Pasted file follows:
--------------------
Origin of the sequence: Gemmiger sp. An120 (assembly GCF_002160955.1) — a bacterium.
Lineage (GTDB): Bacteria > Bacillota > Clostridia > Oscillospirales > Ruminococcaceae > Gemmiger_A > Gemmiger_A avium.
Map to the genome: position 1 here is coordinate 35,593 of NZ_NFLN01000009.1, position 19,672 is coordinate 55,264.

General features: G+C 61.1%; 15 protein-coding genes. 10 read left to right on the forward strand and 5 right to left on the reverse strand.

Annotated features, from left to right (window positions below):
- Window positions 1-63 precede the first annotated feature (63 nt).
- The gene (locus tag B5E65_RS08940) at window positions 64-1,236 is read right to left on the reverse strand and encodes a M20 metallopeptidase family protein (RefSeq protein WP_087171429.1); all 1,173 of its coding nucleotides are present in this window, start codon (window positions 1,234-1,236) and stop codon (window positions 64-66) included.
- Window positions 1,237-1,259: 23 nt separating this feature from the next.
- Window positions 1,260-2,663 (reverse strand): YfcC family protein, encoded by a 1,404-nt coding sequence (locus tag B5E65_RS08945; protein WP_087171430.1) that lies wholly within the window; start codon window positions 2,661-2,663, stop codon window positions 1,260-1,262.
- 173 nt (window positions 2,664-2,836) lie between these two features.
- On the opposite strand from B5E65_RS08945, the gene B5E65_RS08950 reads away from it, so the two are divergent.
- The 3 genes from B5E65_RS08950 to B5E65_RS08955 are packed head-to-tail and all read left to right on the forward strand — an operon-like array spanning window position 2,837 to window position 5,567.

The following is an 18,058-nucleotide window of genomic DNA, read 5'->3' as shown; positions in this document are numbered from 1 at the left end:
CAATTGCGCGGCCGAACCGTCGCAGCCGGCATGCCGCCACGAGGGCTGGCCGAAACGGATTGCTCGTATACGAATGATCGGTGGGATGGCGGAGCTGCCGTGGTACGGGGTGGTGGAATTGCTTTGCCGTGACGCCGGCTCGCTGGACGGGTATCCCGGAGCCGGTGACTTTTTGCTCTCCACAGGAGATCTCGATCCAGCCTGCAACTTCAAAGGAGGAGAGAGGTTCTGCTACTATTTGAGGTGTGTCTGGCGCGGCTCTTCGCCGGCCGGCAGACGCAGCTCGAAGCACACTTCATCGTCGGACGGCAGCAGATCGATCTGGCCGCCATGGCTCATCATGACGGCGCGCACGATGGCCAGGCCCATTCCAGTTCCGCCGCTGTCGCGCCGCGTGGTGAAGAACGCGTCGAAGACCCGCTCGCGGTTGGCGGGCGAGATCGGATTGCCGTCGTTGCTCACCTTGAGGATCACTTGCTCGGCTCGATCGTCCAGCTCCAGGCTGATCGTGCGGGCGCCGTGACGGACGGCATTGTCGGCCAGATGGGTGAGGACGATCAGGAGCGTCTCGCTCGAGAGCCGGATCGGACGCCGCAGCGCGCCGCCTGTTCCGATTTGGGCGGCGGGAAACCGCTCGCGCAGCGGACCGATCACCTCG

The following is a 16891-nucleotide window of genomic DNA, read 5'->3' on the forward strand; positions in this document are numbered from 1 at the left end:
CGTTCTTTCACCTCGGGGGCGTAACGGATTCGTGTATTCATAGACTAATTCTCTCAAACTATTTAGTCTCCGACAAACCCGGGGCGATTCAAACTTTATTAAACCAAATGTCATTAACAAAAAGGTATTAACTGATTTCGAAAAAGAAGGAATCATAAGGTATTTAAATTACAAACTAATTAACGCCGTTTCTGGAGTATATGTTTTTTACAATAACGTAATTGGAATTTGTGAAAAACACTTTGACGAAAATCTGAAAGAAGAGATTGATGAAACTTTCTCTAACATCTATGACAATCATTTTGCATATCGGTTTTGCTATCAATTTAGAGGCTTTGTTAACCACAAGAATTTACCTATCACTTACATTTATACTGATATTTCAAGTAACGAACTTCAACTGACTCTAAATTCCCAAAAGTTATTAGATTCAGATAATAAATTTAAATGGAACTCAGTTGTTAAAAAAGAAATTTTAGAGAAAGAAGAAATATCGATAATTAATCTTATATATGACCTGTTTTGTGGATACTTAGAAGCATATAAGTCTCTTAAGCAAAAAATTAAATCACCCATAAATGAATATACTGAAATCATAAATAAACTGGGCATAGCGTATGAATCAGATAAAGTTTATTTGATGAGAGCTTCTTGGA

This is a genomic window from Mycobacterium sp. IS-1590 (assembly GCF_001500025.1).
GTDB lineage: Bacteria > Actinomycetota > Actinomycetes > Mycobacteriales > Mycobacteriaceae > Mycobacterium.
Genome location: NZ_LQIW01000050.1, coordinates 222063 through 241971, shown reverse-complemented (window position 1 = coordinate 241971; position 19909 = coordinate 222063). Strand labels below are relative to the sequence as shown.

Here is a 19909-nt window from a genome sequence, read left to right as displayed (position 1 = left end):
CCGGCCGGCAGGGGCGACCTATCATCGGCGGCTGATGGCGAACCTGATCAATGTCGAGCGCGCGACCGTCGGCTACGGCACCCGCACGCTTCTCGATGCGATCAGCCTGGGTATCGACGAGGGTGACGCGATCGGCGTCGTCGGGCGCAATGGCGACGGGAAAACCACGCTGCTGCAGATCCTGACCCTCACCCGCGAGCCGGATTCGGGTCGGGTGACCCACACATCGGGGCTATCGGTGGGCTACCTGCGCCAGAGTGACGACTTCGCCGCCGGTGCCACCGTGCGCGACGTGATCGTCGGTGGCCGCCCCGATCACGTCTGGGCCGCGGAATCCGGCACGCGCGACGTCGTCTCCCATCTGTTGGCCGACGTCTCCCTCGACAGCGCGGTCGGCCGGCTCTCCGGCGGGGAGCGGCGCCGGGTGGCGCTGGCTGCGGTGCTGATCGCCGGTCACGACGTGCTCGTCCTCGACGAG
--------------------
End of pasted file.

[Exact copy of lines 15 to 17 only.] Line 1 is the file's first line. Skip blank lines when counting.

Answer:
The following is a 16891-nucleotide window of genomic DNA, read 5'->3' on the forward strand; positions in this document are numbered from 1 at the left end:
CGTTCTTTCACCTCGGGGGCGTAACGGATTCGTGTATTCATAGACTAATTCTCTCAAACTATTTAGTCTCCGACAAACCCGGGGCGATTCAAACTTTATTAAACCAAATGTCATTAACAAAAAGGTATTAACTGATTTCGAAAAAGAAGGAATCATAAGGTATTTAAATTACAAACTAATTAACGCCGTTTCTGGAGTATATGTTTTTTACAATAACGTAATTGGAATTTGTGAAAAACACTTTGACGAAAATCTGAAAGAAGAGATTGATGAAACTTTCTCTAACATCTATGACAATCATTTTGCATATCGGTTTTGCTATCAATTTAGAGGCTTTGTTAACCACAAGAATTTACCTATCACTTACATTTATACTGATATTTCAAGTAACGAACTTCAACTGACTCTAAATTCCCAAAAGTTATTAGATTCAGATAATAAATTTAAATGGAACTCAGTTGTTAAAAAAGAAATTTTAGAGAAAGAAGAAATATCGATAATTAATCTTATATATGACCTGTTTTGTGGATACTTAGAAGCATATAAGTCTCTTAAGCAAAAAATTAAATCACCCATAAATGAATATACTGAAATCATAAATAAACTGGGCATAGCGTATGAATCAGATAAAGTTTATTTGATGAGAGCTTCTTGGA

This is a genomic window from Mycobacterium sp. IS-1590 (assembly GCF_001500025.1).